Thomas Jefferson Papers

91. A Bill Constituting the General Court, 18 June 1779

91. A Bill Constituting the General Court

Be it enacted by the General Assembly, that the court of common law, called the General Court, consisting of the present Chief Justice, and the four other Judges thereof, or their successors, to be appointed, when vacancies happen, in the manner herein after directed, of whom any three or four are declared to be a sufficient number to constitute the court, shall have jurisdiction over all persons, and of all treasons, felonies, misdemeanors, and other pleas of the commonwealth, except prosecutions for offences against statutes, inflicting less penalties than twenty shillings, or two hundred pounds of tobacco, and in all actions and suits, and other matters, at common law, now depending, and hereafter to be brought before them, by original process, or certiorari, where the things demanded, or damages pretended to have been sustained, in any case, shall be equal in value to ten pounds, of current money, or two thousand pounds of tobacco, or of less value if the Justices of a county, city, or borough, or the vestry of a parish be parties; and by appeals from the judgments, orders, and sentences of the court of a county, city, or borough; and by writs of error, habeas corpus, supersedeas, prohibition, and mandamus; and by any other lawful ways or means. The court, in cases of appeals relating to probates of wills and testaments, establishment or obstruction of ways, and erection of water mills, may examine witnesses, both such as gave testimony in the court below, and others; but in other cases shall proceed in the same manner, as if the cases were removed by writs of error. Every future Judge of the said court shall be chosen out of the Judges of the Court of Admiralty, or such counsel, if such there be, as shall have attended at the bar of this court, or the High Court of Chancery, for seven years, and shall be appointed by commission of the Governor; and, before he enter upon the duties of his office, shall give assurance of fidelity to the commonwealth, and also take the oath of office following: “You shall swear, that well and truly you will serve this commonwealth in the office of a Judge of the General Court; and that you will do equal right to all manner of people, great and small, high and low, rich and poor, according to law, without respect of persons; you shall not take, by yourself, or by any other, privily or openly, any gift, fee, or reward, of gold, silver, or any other thing directly or indirectly, of any person or persons, great or small, for any matter done, or to be done, by virtue of your office, except such fees or salary as shall be by law appointed. You shall not maintain, by yourself, or any other, privily or openly, any plea or quarrel depending in the courts of this commonwealth. You shall not deny or delay any person of common right, for the letters or request of any person, nor for any other cause; and if any letter or request come to you, contrary to the law, you shall nothing do for such letter or request; but you shall proceed to do the law, any such letter or request notwithstanding. And, further, in all things belonging to your said office, during your continuance therein, you shall faithfully, justly, and truly, according to the best of your skill and judgment, do equal and impartial justice, without fraud, favour, affection, or partiality. So help you God.” Which oath shall be administered in open court, if it be sitting, or, if not, by one of the other Judges, who shall give a certificate thereof; and the taking of the said oath in the former case, or such certificate in the other, shall be recorded in the said court; and any Judge presuming to execute his office, before he shall have given such assurance of fidelity, and taken the said oath, shall forfeit and pay five hundred pounds, of current money, to the use of the commonwealth. The Judges of this court shall hold their offices so long as they, respectively demean themselves well therein, and shall take precedence in court, according to the order in time of their elections, or nominations in the ballot. The said court shall appoint a clerk, when and so often as that office shall become vacant, who shall continue in office so long as he shall demean himself well therein. They shall also appoint a tipstaff and crier, who shall continue in office during their pleasure. Any three Judges of the court may appoint a clerk, in the room of him who shall die in vacation, to continue in office until the succeeding term. The clerk may appoint an assistant clerk, with the approbation of the court, and not otherwise, to continue in office during the pleasure of his principal. The sheriff of that county in which the court shall sit, and his under sheriffs, or such and so many of them as the court shall direct, shall attend and obey the said court, as the officers thereof. This court shall sit four terms, in every year, at the capitol, in Williamsburg, or at or in such other house or place as the General Assembly shall hereafter appoint, or, if the place appointed, or to be appointed, be destroyed, be in the power of, or in danger of invasion by, a public enemy, or be infected with any contagious or pestilential disease, in a recess of the General Assembly, at such place as the Governor, with advice of the Council, by writ of adjournment, which he is hereby empowered to issue, shall direct, until further provision be made by law. The terms shall begin on the first day of March, June, August, and December, or if that be Sunday, then the next day, and shall continue, the first and third, twenty four natural days, Sundays excluded, each, and the two others, in which treasons, felonies, misdemeanors, and other pleas of the commonwealth only shall be heard and determined, until all the business of those kinds, except such as must be necessarily adjourned, shall be finished. Before every March and October term, the clerk shall enter, in a particular book, all causes and other matters which shall be ready for trial and argument in that term, and wherein there shall have been interlocutory judgments, with the names of the parties, placing those first which were first brought to that stage of their progress, and distributing them in convenient numbers amongst the days of the term, except pleas of the commonwealth, in cases of treason and felony, which shall stand to the first day. One or two of the Judges, if no more attend the first day of any term, shall adjourn the matters depending before the court from day to day, until a sufficient number shall come, if that happen before the hour of four of the clock, in the afternoon, of the sixth day. If the court shall not sit in any term, or shall not continue to sit the whole term, or, before the end of a term, shall not have heard and determined all matters ready for their decision, such matters and all others depending in court shall stand continued, pleas of the commonwealth to any term which shall be next following, and the rest to the March or October term which shall be next following.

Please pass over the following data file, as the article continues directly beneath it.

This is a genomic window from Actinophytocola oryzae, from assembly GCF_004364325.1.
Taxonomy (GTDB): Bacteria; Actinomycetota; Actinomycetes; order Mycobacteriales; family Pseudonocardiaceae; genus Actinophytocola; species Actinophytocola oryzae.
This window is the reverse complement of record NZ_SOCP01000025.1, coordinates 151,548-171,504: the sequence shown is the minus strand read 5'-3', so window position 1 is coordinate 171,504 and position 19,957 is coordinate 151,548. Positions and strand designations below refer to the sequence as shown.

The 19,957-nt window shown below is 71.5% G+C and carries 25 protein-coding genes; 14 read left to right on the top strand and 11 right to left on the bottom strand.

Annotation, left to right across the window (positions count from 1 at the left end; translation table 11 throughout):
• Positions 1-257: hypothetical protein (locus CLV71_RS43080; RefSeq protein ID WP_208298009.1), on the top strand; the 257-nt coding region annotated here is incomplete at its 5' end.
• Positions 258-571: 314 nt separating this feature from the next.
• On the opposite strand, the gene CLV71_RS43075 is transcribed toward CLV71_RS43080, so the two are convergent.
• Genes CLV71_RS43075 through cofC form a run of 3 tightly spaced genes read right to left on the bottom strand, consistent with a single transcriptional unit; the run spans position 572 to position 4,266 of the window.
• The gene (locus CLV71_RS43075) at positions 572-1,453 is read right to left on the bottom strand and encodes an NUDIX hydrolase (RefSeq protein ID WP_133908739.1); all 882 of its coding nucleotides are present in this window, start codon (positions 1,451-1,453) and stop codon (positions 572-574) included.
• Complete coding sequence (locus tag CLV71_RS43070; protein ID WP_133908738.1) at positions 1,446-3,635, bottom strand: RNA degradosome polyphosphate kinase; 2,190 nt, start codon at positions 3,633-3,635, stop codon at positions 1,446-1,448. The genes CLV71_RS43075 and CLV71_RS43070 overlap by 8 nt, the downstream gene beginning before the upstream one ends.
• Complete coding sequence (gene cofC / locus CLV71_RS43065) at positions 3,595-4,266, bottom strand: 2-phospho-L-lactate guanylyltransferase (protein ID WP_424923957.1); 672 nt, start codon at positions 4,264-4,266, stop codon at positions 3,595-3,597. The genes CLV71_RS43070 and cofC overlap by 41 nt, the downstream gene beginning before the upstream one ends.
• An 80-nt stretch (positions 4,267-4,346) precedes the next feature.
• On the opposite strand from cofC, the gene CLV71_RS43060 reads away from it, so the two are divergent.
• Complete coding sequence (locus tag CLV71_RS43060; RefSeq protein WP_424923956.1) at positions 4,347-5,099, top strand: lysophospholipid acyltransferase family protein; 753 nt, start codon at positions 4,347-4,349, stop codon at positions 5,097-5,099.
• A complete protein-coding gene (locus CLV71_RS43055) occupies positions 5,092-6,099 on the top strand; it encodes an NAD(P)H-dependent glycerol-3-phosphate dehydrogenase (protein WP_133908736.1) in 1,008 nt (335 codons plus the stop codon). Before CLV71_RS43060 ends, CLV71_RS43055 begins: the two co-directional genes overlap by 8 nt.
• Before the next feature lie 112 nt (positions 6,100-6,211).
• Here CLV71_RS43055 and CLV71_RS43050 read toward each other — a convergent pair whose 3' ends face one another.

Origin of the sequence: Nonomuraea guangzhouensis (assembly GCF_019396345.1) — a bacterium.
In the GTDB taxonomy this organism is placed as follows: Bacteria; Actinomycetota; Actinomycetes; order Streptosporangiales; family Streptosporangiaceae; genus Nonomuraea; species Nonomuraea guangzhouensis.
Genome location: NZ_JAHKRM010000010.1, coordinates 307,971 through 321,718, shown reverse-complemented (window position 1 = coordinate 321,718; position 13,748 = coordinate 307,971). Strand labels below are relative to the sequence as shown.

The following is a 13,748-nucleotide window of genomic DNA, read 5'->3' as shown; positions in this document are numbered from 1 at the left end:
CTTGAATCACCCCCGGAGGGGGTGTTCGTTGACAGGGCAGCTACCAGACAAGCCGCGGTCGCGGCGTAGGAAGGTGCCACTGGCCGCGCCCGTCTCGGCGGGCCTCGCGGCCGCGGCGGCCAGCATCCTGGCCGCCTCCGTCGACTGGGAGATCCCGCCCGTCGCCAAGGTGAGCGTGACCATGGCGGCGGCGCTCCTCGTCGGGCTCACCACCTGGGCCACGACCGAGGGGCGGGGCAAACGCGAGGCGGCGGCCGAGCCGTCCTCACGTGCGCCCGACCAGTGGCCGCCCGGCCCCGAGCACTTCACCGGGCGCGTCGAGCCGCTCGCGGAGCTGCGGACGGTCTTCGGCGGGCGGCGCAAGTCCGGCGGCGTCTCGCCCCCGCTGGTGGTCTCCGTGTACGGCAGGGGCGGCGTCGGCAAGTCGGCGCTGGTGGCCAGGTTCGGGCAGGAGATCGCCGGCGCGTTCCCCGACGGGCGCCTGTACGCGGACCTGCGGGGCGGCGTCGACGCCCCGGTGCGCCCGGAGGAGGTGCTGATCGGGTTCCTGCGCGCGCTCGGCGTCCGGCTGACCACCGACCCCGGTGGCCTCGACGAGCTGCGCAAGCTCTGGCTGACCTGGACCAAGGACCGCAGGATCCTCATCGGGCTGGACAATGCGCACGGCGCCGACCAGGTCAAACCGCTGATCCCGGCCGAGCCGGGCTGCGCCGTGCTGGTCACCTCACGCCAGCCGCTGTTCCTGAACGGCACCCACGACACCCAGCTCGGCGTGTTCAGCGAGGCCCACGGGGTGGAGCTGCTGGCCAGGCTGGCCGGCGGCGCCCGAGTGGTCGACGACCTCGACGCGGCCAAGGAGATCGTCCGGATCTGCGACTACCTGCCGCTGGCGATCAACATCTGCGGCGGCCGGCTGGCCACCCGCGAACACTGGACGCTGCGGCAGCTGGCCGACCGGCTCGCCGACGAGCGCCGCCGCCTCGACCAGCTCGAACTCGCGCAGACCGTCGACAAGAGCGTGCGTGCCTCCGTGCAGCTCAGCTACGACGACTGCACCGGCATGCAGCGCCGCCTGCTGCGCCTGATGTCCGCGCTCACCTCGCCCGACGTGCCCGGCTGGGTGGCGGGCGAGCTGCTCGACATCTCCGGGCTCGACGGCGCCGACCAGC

Report description begins Report of the Committee of Revisors Appointed by the General Assembly of Virginia in MDCCLXXVI, Richmond, 1784 description ends , p. 63. MS (ViU); clerk’s copy.

See TJ’s Bill for Establishing a General Court, under date of 25 Nov. to 4 Dec. 1776; also the Act as adopted at the Oct. 1777 session, Hening, description begins William W. Hening, The Statutes at Large; Being a Collection of All the Laws of Virginia description ends ix, 401–19. Bill No. 91 only restates that part of the Act of 1777 which constitutes the general court, defines its jurisdiction, &c. Procedural matters of this court were placed in a separate Bill by the Committee of Revisors (see Bill No. 102, below). Bill presented by Madison 31 Oct. 1785, read twice, and on 14 Dec. postponed to Oct. 1786 session; on 1 Nov. 1786 it was brought up again, read twice, and committed to a committee of the whole (JHD description begins Journal of the House of Delegates of the Commonwealth of Virginia (cited by session and date of publication) description ends , Oct. 1785, 1828 edn., p. 12–15, 92; same, Oct. 1786, p. 16–17). Apparently no further action was taken until, at the Oct. 1792 session, an Act was passed “reducing into one, the several acts and parts of acts concerning the General Court” (Hening, description begins William W. Hening, The Statutes at Large; Being a Collection of All the Laws of Virginia description ends xiii, 422–7).